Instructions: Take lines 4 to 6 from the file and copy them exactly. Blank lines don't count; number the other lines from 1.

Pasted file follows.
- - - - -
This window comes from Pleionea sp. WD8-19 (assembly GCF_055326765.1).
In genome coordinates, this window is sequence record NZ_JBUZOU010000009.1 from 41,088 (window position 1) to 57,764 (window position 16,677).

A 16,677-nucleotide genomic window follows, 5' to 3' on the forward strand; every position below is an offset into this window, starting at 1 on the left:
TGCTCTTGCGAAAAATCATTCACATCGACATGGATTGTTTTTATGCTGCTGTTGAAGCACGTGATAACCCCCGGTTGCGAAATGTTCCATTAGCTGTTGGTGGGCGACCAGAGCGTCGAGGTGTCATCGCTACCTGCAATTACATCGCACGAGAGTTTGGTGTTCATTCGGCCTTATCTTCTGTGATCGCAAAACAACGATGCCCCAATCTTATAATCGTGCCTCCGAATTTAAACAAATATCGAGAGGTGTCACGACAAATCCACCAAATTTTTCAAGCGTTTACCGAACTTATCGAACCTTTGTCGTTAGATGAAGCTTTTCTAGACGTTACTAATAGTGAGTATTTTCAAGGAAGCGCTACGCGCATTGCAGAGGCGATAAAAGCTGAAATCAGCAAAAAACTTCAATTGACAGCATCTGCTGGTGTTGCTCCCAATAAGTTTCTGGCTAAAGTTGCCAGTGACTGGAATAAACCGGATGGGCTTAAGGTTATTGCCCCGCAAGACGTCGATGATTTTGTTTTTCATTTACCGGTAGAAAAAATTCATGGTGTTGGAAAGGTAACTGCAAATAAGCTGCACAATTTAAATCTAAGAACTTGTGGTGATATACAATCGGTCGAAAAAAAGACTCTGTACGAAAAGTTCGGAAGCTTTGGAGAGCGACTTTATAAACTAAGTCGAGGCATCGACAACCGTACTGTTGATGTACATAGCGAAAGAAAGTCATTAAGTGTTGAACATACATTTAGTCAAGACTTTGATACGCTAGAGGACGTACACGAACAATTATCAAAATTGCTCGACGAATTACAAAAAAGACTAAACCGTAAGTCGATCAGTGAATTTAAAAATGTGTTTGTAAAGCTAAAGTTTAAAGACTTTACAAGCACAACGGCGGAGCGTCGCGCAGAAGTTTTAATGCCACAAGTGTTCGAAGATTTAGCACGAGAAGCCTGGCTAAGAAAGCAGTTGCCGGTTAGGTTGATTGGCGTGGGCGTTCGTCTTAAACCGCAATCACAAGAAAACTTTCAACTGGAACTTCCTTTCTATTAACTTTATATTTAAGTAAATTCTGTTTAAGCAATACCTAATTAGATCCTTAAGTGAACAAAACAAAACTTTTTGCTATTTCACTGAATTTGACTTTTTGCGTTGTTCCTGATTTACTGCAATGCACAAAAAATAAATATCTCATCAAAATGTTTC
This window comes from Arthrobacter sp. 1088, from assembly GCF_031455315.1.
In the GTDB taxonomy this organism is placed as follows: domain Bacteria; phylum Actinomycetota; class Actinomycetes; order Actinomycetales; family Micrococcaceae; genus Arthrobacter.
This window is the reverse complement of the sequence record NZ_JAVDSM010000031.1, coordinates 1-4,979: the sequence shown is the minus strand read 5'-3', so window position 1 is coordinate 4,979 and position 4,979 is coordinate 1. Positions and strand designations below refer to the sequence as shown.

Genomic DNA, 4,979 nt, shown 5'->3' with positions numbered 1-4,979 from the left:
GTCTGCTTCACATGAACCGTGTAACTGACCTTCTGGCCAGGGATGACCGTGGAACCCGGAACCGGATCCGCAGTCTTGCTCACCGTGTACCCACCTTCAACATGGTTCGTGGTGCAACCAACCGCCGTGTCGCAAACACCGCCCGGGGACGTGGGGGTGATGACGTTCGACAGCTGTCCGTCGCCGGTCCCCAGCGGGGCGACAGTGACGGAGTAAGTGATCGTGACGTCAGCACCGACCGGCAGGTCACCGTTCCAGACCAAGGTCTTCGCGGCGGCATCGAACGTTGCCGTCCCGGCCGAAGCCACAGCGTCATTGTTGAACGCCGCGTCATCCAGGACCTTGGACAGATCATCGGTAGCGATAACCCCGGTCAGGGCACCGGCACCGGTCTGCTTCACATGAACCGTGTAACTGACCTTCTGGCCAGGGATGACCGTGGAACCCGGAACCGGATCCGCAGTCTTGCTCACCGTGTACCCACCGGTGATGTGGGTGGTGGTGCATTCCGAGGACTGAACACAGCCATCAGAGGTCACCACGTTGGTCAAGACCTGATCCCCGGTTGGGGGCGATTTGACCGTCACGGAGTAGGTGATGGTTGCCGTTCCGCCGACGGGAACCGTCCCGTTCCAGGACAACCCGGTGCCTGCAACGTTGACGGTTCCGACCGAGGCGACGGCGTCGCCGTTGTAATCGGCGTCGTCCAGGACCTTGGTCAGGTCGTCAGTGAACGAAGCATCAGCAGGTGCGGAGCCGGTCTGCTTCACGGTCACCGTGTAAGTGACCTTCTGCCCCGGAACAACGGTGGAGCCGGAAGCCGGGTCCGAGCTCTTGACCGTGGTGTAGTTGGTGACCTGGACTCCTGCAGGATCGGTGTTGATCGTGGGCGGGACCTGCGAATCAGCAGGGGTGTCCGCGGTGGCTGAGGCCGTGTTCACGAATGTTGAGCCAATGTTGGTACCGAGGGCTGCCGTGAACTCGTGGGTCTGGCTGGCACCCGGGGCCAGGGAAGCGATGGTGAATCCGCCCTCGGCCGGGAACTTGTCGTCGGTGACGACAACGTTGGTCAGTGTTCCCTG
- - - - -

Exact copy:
TGCTCTTGCGAAAAATCATTCACATCGACATGGATTGTTTTTATGCTGCTGTTGAAGCACGTGATAACCCCCGGTTGCGAAATGTTCCATTAGCTGTTGGTGGGCGACCAGAGCGTCGAGGTGTCATCGCTACCTGCAATTACATCGCACGAGAGTTTGGTGTTCATTCGGCCTTATCTTCTGTGATCGCAAAACAACGATGCCCCAATCTTATAATCGTGCCTCCGAATTTAAACAAATATCGAGAGGTGTCACGACAAATCCACCAAATTTTTCAAGCGTTTACCGAACTTATCGAACCTTTGTCGTTAGATGAAGCTTTTCTAGACGTTACTAATAGTGAGTATTTTCAAGGAAGCGCTACGCGCATTGCAGAGGCGATAAAAGCTGAAATCAGCAAAAAACTTCAATTGACAGCATCTGCTGGTGTTGCTCCCAATAAGTTTCTGGCTAAAGTTGCCAGTGACTGGAATAAACCGGATGGGCTTAAGGTTATTGCCCCGCAAGACGTCGATGATTTTGTTTTTCATTTACCGGTAGAAAAAATTCATGGTGTTGGAAAGGTAACTGCAAATAAGCTGCACAATTTAAATCTAAGAACTTGTGGTGATATACAATCGGTCGAAAAAAAGACTCTGTACGAAAAGTTCGGAAGCTTTGGAGAGCGACTTTATAAACTAAGTCGAGGCATCGACAACCGTACTGTTGATGTACATAGCGAAAGAAAGTCATTAAGTGTTGAACATACATTTAGTCAAGACTTTGATACGCTAGAGGACGTACACGAACAATTATCAAAATTGCTCGACGAATTACAAAAAAGACTAAACCGTAAGTCGATCAGTGAATTTAAAAATGTGTTTGTAAAGCTAAAGTTTAAAGACTTTACAAGCACAACGGCGGAGCGTCGCGCAGAAGTTTTAATGCCACAAGTGTTCGAAGATTTAGCACGAGAAGCCTGGCTAAGAAAGCAGTTGCCGGTTAGGTTGATTGGCGTGGGCGTTCGTCTTAAACCGCAATCACAAGAAAACTTTCAACTGGAACTTCCTTTCTATTAACTTTATATTTAAGTAAATTCTGTTTAAGCAATACCTAATTAGATCCTTAAGTGAACAAAACAAAACTTTTTGCTATTTCACTGAATTTGACTTTTTGCGTTGTTCCTGATTTACTGCAATGCACAAAAAATAAATATCTCATCAAAATGTTTC
This window comes from Arthrobacter sp. 1088, from assembly GCF_031455315.1.
In the GTDB taxonomy this organism is placed as follows: domain Bacteria; phylum Actinomycetota; class Actinomycetes; order Actinomycetales; family Micrococcaceae; genus Arthrobacter.